Anyone who plays with the public markets thinks they know enough to make big gains, but the ups and downs of trading can serve as a stark reminder that you’re never finished learning.

In Equity.Guru’s If I Could Start Again series, we talk to some of the savviest investors and analysts and newsletter guys around and ask them what mistakes they’ve made, what their big wins have been, and what they’d do differently if they could start from scratch with $1000 in their hand.

PETER EPSTEIN is a New York-based analyst who runs, focusing on the resources sector but by no means restricted to that.

We asked him to tell us about how he got into the business:


My first foray into investing was, without doubt, as a kid in the 1970s. I invested in baseball cards. I amassed an empire worth US$5k. The investment returns were double digits, but then again, so was inflation! The skill was to buy cards of rookie players, “rookie cards,” that turned out to be stars. A lot like buying shares of early-stage miners, but way easier. Returns on strong rookie player cards were routinely 100%+ over a 1-2 year period.

What was your personal investing highlight?

My biggest score is obviously still ahead of me. Looking back, I made some coin in the bust acquiring distressed bonds of Telecom companies. Returns were 5x-10x on the best ones. I bet on real companies that got caught up in the Internet craze, guilt by association. It was intoxicating to have high conviction in these distressed bonds and be right. My career as an investor, like many, has been downhill ever since.

What were your worst investments?
Wow, how to choose…. I’ve had several natural resource companies cease to exist on my watch. Those sectors are very high risk / return. Until about six months ago, natural resource stocks suffered through a 4-5 year bear market. Try telling your wife that all of the family’s stocks are down year after year while the S&P 500 hits new highs!
It was the opposite of intoxicating to have high conviction in various companies and natural resource sectors and be utterly wrong. Back in the day, many believed that, on a national level, housing prices would never decline year-over-year. Enter stage right, “The Big Short.”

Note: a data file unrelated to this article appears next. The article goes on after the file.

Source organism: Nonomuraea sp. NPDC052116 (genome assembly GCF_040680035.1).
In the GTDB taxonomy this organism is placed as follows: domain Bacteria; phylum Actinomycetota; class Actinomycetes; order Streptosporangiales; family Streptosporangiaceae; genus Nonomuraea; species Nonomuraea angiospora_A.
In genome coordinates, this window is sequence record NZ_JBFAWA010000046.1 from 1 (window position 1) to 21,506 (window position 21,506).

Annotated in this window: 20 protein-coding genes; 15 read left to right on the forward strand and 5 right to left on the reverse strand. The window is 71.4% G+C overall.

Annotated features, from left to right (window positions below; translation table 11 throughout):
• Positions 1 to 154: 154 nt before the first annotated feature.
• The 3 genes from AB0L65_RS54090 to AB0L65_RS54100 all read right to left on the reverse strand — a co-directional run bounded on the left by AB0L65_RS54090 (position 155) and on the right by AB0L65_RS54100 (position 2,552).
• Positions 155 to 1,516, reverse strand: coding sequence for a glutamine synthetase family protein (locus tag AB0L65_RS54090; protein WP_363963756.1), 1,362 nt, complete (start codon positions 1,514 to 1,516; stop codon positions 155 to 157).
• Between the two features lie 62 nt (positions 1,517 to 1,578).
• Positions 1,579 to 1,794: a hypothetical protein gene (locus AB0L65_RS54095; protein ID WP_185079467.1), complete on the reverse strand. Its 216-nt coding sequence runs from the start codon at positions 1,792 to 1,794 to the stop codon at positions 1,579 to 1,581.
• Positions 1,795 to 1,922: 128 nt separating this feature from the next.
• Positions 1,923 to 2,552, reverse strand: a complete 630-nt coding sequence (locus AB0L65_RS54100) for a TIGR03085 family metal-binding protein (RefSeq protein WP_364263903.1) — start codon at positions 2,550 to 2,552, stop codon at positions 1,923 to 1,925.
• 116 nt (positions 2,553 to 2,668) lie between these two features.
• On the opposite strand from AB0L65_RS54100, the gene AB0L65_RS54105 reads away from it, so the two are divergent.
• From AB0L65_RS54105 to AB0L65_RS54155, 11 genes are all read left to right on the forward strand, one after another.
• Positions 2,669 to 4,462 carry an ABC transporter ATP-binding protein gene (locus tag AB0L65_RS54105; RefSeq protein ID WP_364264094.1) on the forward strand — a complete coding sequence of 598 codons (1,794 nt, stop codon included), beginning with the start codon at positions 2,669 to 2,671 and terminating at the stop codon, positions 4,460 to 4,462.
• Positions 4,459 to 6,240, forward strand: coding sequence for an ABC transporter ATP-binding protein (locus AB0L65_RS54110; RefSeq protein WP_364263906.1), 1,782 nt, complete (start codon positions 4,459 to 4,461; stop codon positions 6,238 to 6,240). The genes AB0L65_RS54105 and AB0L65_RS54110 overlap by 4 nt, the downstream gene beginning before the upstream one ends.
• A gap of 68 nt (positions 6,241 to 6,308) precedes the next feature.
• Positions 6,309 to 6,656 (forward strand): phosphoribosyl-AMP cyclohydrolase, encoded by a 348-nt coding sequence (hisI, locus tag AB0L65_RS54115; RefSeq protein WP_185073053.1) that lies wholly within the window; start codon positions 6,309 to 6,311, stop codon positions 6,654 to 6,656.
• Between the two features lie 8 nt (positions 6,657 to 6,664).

For me, natural resource company management teams have been the bane of my existence. I continue to believe that 84.67% of the time they speak the truth, but that estimate of truthfulness has proven to be way too high. Not all of them are lying to me, but there are a lot of guys who are drinkers of their own kool-aid. I routinely haircut a management team’s view of the future by a substantial amount and, even then, I’ve gotten burned again and again.

Which sectors have strong long-term to you?

There are several to choose from but it’s the companies in those sectors that matter. The green energy metals, high tech sectors? Yes. The viability of literally hundreds of early-stage graphite & lithium juniors?  Not so much…. 95% will fail. I happen to be backing a few of the winners.
Driver-less / autonomous / electric cars? Yes. Tesla, no. GM, Ford? They have rapidly growing electric car portfolios, but no multi-bag investment upside potential.​


How long do you hold on to a winner? Or a loser?

Successful selling is more important than buying. High risk, high volatility stocks can move higher by multiples, buy you can only lose 1 multiple, otherwise known as 100%. That’s not intuitive for some so, think about it. Selling losers is usually a shit show. Yes you sell too late or the stock bounces back somewhat the next day, but once one has given up on a stock, just sell it and buy your next big loser.

Do you average down?
Doubling down is both the best and worst idea ever. You do it right a few times and you’re master of the universe, only to be harshly dealt with the next time. There is such a thing as tripling, quadrupling, quintupling down. I’ve done it all. Come to think of it, (seriously) it never, never works. If a stock keeps dropping, one has to rethink one’s investment thesis. I tend to suffer from confirmation bias, I only read information and data that supports my view of an investment, which is obviously not a good idea.